The two senators are both respected and influential among their Senate colleagues, but Klobuchar and Sanders also have a reputation for rubbing other Democrats the wrong way. Both can be tough on the people who work for them, though Klobuchar has been accused of harsher treatment, like throwing objects that strike staffers.
Former aides said Klobuchar could become obsessive about getting credit, particularly for bills that she sponsored, sometimes holding up other offices to ensure she got credit. In Senate tradition, the lead lawmaker on a bill has their name listed first; Klobuchar’s communications staffers are known for frequently emailing reporters who incorrectly list the order of names to correct the record, noting that their boss, not a different senator, is the lead on the bill.
In the New Hampshire debate that propelled Klobuchar to a surprising third-place finish in the state, Klobuchar was asked about Hillary Clinton’s biting assertion about Bernie in a January interview: “Nobody likes him. Nobody wants to work with him. He got nothing done.”
"I like Bernie just fine."
“I like Bernie just fine,” Klobuchar said onstage, referencing their work on the 2017 pharmaceutical amendment.
“We actually had a vote late at night one time, the Klobuchar–Sanders amendment to—”
Sanders interrupted, leaning over to look at Klobuchar at the podium next to him.
He broke into a grin.
“I thought it was Sanders–Klobuchar? No?” he said.
“Nope, nope, nope, it was not. It was not,” Klobuchar said.
The field of departed candidates now vastly outnumbers the five remaining trying to make it to the White House. But all of them learned for themselves that running for president is a strange and lonely business. People can watch up close — staffers and advisers, friends and partners, reporters and volunteers — but only those who have done it know the singular experience.
Months before he ended his campaign, after a day of long drives and small crowds across Iowa, Rep. Eric Swalwell returned to his hotel in Des Moines around midnight, ordered a plate of deviled eggs for dinner from the lobby bar, and talked with reporters about how much he missed his 6-month-old kid at home in California. Elizabeth Warren told NBC News the experience “can be thrilling but also very lonely.” And Andrew Yang, the entrepreneur who dropped out of the race last month, recalled the slog of early party dinners in Iowa and New Hampshire.
“Frankly it was a lot of the other second-tier candidates — and those events were kind of lonesome,” he said in an interview. “You show up and people are very polite, but a lot of them are just being courteous. Some of them don’t even know who you are. Then you go out there and you do your thing and you hope they like it. There’s a lot of putting yourself out there, so you naturally empathize with the other people who are putting themselves out there in that setting too.”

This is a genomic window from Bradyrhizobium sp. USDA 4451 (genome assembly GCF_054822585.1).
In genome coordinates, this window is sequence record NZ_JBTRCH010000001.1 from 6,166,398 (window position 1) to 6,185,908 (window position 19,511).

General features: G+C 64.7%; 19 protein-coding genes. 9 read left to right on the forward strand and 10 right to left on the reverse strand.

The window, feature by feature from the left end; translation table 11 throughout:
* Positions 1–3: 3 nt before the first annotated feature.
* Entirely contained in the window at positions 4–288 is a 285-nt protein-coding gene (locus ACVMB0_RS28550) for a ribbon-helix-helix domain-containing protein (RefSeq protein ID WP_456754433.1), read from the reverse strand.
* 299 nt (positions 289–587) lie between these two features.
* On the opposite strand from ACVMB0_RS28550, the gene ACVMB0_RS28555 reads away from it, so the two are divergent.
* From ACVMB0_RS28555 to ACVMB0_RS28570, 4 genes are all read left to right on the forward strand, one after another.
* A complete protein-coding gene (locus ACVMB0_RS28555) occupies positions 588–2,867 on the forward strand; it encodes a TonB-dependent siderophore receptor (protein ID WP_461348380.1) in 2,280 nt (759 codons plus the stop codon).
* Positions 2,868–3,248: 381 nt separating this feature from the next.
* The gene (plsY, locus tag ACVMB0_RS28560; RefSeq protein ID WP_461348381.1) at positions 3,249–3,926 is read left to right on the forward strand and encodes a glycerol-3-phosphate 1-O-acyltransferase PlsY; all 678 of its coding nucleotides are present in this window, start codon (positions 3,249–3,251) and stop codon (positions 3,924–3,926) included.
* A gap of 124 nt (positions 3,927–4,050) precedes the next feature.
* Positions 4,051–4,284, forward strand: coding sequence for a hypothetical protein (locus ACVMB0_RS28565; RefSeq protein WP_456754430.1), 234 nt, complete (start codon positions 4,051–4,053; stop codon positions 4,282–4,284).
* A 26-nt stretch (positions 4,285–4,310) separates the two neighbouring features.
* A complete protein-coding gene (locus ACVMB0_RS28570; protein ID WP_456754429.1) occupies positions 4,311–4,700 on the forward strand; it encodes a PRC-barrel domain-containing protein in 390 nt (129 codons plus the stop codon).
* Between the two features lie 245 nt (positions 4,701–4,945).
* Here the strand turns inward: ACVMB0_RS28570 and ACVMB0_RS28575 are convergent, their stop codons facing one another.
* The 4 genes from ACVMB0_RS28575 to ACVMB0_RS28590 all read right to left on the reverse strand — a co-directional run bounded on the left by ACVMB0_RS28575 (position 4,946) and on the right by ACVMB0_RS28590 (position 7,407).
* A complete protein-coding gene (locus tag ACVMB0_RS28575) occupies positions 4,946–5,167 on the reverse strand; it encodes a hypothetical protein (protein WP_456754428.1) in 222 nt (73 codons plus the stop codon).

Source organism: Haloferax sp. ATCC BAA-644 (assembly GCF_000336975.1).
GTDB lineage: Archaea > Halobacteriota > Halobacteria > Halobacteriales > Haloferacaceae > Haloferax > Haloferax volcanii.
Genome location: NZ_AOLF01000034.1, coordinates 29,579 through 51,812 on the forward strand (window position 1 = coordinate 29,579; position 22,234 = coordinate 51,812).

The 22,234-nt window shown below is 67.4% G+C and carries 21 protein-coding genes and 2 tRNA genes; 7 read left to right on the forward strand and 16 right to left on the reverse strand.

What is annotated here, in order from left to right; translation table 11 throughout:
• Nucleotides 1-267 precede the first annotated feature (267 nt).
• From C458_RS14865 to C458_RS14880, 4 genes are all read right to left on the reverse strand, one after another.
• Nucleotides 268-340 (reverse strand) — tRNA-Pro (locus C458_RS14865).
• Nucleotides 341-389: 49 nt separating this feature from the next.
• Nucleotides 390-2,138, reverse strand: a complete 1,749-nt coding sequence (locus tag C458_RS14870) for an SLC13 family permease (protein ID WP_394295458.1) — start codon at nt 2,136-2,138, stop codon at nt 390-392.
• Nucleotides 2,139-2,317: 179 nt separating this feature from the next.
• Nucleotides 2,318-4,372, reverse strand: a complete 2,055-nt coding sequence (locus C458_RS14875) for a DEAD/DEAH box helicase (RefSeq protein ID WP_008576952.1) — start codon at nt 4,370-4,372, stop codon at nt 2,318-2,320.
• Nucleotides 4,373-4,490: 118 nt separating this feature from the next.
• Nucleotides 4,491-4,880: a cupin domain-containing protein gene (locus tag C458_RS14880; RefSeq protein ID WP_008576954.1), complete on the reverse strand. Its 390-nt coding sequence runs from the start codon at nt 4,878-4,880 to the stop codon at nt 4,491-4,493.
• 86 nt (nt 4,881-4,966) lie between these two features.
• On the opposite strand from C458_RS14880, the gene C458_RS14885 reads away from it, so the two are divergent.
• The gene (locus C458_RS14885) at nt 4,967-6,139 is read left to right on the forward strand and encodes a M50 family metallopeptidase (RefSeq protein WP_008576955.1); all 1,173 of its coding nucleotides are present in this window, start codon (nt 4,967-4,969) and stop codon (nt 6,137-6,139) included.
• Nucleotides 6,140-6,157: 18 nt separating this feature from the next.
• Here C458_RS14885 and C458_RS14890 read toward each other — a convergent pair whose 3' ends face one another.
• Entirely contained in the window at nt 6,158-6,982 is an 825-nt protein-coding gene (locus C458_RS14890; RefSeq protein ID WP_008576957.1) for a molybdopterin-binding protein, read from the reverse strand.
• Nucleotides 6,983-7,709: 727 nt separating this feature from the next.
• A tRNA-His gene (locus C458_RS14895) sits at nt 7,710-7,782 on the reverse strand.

“There is a real bonding experience and kinship that comes with this process,” Yang said.
At party dinners, debates, and parades over the last 14 months, against the super-serious backdrop of a race to unseat Donald Trump, genuine relationships flourished between certain candidates with small gestures.
Yang remembered agreeing to switch time slots at a town hall–style event with Klobuchar. “From there I think Amy and I had a better connection,” he said.
Pete Buttigieg tried setting up a series of “get-to-know-you” calls with candidates he didn’t know well, such as Kamala Harris, according to three of his former staffers.
Tom Steyer, the California billionaire who dropped out of the race last weekend, made it a habit to methodically say “goodnight” to the candidates at the end of every debate, including once when he famously interrupted Sanders and Warren in the middle of a heated confrontation in Des Moines.
“The stakes are amazingly serious. It can’t be any more serious. So could we please have some joy as we go about life in the meantime and treat each other well?” Steyer said, laughing in an interview before he left the race.
“Are you kidding me? What a cast!” he said.
Klobuchar and Sanders, two of the most serious and stubborn candidates to run in the last year, didn’t exactly find “joy” in one another. But they did find common admiration for their work.
At the debate in New Hampshire, Klobuchar went on to talk about her own “receipts” — her bipartisan bills, her victories in Republican districts in Minnesota, and her large number of newspaper endorsements, another particular obsession of Klobuchar’s.
She listed all three of the New Hampshire papers that had endorsed her.
“I must confess, I don’t get too many newspapers’ editorial support,” Sanders said when she was finished. “Must confess that.”
“What do you mean — you got the Conway endorsement,” Klobuchar interrupted, turning to Sanders — a reference to the Conway Daily Sun, another local newspaper in New Hampshire.
“I did. We’re very proud of that.”
Klobuchar gestured to him, satisfied, and turned back to the audience. “There we go.”